Competitive vs non-competitive bids
When subscribing, we will be asked whether we want to do a competitive or a non-competitive bid. In a competitive bid, you put the yield you want (say 4%) and you will get full allocation but risk getting nothing if your bid is higher than the cut-off yield. While in a non-competitive bid, you will take what others have bidded as the final offer ie the cut-off yield. The caveat is that when the auction is hot, sometimes you do not get full allocation with a non-competitive bid.
It is a small point and both ways work. So far, I have always chosen non-competitive. If I do not get full allocation, the money is recycled for the next tranche. This works well for my strategy for having 12 tranches. One last point to note is that the yield is annualized, but the T-bills is only for 6 months. So effectively, if the yield is 4%, you are only getting 2% of the money coming in. As such, it is important to keep the cycle going to earn the 4%.
In the last few paragraphs below, we shall describe the risk and how this saving enhancement can work for us in the broader context.
We briefly talked about the risk free rate described in textbooks. By definition, T-bills are risk free. The Singapore government will not collapse in the foreseeable future. You will not lose money. So it makes sense to put as much as you can into it. Only when you find a better investment, generating twice or thrice the return you can get here, then deploy part of the money into such attractive alternatives.
As you can see, how the world has changed since the days of zero interest rate. Unless some other investment can give 8% return or more, it doesn’t make sense to invest. All the REITs giving 5% dividend today are no longer attractive. Why should I risk losing money to get 5% when I can get T-bills for 4% with zero risk?
But is it really risk free?
I would say that the risk lies with future optionality. You lose optionality for six months when you put money into T-bills. For example, if there is a freak auction, the cut-off yield dropped to 2% for some reason, then we are stuck at this low return for six months. Hence again, it is good to split out to small amounts such that the “damage” is not big every round. Even if we are stuck, it is a manageable quantity and only for 6 months.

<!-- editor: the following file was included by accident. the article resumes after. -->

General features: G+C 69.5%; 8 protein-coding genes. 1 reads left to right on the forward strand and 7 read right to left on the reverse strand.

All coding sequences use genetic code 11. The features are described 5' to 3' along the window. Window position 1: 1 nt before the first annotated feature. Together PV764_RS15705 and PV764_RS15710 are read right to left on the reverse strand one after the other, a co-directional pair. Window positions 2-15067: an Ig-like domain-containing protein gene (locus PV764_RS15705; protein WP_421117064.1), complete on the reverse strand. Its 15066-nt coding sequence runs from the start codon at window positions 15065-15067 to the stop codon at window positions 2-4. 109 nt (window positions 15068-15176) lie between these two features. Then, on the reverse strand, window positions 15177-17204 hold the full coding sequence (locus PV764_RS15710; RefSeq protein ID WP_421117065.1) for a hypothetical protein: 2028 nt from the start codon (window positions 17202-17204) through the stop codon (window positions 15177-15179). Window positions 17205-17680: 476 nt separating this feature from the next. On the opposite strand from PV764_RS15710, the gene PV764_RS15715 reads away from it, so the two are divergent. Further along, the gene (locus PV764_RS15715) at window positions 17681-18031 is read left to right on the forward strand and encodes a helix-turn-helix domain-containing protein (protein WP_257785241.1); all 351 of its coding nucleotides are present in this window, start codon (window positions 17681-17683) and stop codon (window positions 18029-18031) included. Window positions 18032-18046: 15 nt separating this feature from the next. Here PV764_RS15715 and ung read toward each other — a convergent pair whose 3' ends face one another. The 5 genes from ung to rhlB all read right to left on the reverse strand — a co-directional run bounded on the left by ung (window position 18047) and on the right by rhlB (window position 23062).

More importantly, as the chart with cut-off yield from 1987 to 2023 showed (reproduced above), when we transition to a high yielding environment, it usually lasts for c.3 years. We are at the start of this cycle and this should be a good saving enhancement instrument for the next few years.
4. Savings Enhancement
This is an important point illustrated by Mr. Money Moustache years ago. The big idea was that if you have a retirement stash and your expenses are 4% of your stash / retirement portfolio, essentially you will never run out of money. This has been established in the landmark study called the Trinity Study. The full post below:
Amalgamating with our point today, if T-bills can earn us 4%, what if we deploy all our savings into this instrument? Forget about stock ideas, bonds, innovative trades, mutual funds. Just buy this lah! Isn’t that good enough? Our stash can then last forever as long as the return stays high at 3-4%. I believe that this could be the ultimate saving enhancement strategy.
To be more conservative, say we are spending 6% of the retirement stash, this means that by investing all the savings in T-bills, we will be only expensing away 2-3% of the retirement stash. So, originally, if we spent 6% of our savings, our stash could only last 16-17 years, this is now enhanced to 33 or 50 years!
For the older readers here, you will understand, this is way more than enough. We are definitely not around in 50 years. The goal is not to leave a huge stash of money when we pass, so this will help with our saving enhancement. For younger readers, work hard, save a lot more than you earn today and someday the math will work out also ;)